adventures in human kindness

Remember that one darling daughter of mine who just fifteen years ago, after her ambulance ride to a trauma center and time in the PICU, followed by reconstructive surgery weeks later promised me that the next time she would find herself in a hospital she would be married and having a baby? And remember when she found herself in an ER just  three years ago after discovering that magical, mystical creatures like herself STILL don’t bounce? Yes, she had to apologize for breaking her promise to me via FaceTime with her doctor laughing a little in the background.

Well…

Here we were earlier last week…

again…

her guardian angel, sitting in the corner, rolling her eyes, shaking her head back and forth and I’m pretty sure I saw her take a hit off of a bottle in a brown paper bag because…

OH MY GOD, Zoë Elizabeth!!!

Long story short, she ‘s okay. She is okay except for the fact that last Tuesday she passed out cold in her kitchen while trying to clean up some puncture wounds on her leg thanks to her asshole cat and when her sister found herself having a hard time reviving her, called 911. The paramedics found her blood pressure and heart rate to be very low so they decided to take her to the local ER known for their Human Kindness. Mom arrives soon after to micromanage and basically be in the way of her caregivers as moms who are nurses often do; and just as mom arrives, an ER nurse approaches her with a pill she directs her to take because the doctor ordered it.

Wait, she was seen by a physician? Because she tells me she hasn’t been examined yet.

Oh, the doctor looked her over when the ambulance arrived.

He examined her?

He looked at her.

Zoë joins in, So that guy in scrubs who talked to me was a doctor? He never told me that.

ER nurse rolls her eyes

Anyway, the doctor wants you to take this.

What is this?

It’s an antibiotic, for the puncture wounds. It’s to prevent infection.

As Zoë swallows the pill, the nurse walks away without a word.

The ER is crowded. It’s a triple digit evening in Stockton. Of course the ER is crowded. Time passes with staff walking back and forth but never stopping to say anything to Zoë or the other patients sitting in chairs around her. After a time a tech comes and takes Zoë, with me tagging a long, to a curtained area where he begins to prep her for a 12 lead EKG.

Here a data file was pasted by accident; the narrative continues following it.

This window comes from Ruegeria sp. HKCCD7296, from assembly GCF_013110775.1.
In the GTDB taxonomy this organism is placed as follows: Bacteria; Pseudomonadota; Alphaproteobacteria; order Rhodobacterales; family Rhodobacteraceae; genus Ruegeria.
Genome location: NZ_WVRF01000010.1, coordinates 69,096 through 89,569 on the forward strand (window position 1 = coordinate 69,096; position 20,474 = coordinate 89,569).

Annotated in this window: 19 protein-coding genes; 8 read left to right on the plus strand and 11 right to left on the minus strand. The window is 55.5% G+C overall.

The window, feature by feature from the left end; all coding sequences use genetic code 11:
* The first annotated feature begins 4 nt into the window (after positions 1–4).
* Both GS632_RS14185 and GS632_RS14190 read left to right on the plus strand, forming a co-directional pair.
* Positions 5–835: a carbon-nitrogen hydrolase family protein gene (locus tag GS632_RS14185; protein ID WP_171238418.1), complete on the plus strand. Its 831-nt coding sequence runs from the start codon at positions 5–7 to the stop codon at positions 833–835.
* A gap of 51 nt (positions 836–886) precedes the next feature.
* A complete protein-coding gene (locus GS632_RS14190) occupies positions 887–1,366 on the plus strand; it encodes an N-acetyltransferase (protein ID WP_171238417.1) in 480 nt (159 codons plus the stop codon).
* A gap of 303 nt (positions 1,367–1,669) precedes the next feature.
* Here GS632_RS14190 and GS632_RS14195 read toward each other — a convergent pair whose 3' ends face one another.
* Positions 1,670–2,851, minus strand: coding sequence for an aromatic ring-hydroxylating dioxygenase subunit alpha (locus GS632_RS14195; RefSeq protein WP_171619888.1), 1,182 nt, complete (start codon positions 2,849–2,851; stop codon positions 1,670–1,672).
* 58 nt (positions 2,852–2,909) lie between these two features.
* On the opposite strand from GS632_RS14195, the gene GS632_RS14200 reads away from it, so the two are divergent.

So the doctor ordered an EKG?

Yes.

EKG complete. Normal sinus rhythm. Heart rate is a little low still. Tech remarks, as he removes the leads, that from the appearance of her skin right now she is a little dehydrated; which might be why she passed out given how hot it has been all day today.

Literally the first time someone talked to her about what brought her to the ER.

Returning to her place in the crowded exam area, a nurse comes and tells me I must wait in chairs in the waiting room because of the overflow of patients. No problem because, yes, this ER is literally overflowing with the humanity of Stockton seeking their special brand of Human Kindness…like the lady sitting next to me in the wait room chairs who receives discharge instructions from her nurse for treatment for allergies and post nasal drip…yes, ALLERGIES and POST NASAL DRIP was her admitting diagnosis!

Ugh!

Looking around, over-hearing conversations, it was clear that there were some in the ER that evening for similar minor complaints but there were people in pain, people desperately ill seeking emergency care with a little bit of Human Kindness.

I waited in chairs anxiously for Zoë while she advocated for herself in a way that would make her nurse mama proud. Registration seemed relieved almost as she confirmed that, yes, Zoë was insured. And then we were on our way…

…to her local pharmacy…a very crowded pharmacy…a pharmacy that took more than 24 hours to even begin to attempt to fill her prescription…because Augmentin is super hard to fill.

In the end, I remind my darling daughter of the fact that she broke her eight year old little girl promise to me…again. I also talk with her about the reality that is healthcare today and how although we healthcare providers do strive to help people live happier, healthier lives, to thrive and to connect on a human level because human connection leads to better health, we healthcare providers, all of us, need to do better. We need to try harder. We need to really treat each and every patient we encounter with the level of care our mission statements declare. Like it or not, we healthcare providers are graded by HCAHPS; which we really shouldn’t stress too much about if we are truly working to strive to help people live happier, healthier lives, to thrive and to connect on a human level because human connection leads to better health.

Zoë is going to be just fine. The puncture wounds will heal. She will do her very best to stay well-hydrated…and not scare her sister, her mother, her guardian angel anymore. Zoë also will be filling out the patient survey that St Joseph’s will soon be sending her way with all the brutal honesty that is needed and deserved because Human Kindness is exactly what all of their patients deserve and must have. As for me, this RN, I am all the more reminded, nudged and inspired to try harder to do exactly just that for my patients and for their mamas who expect just that as well.

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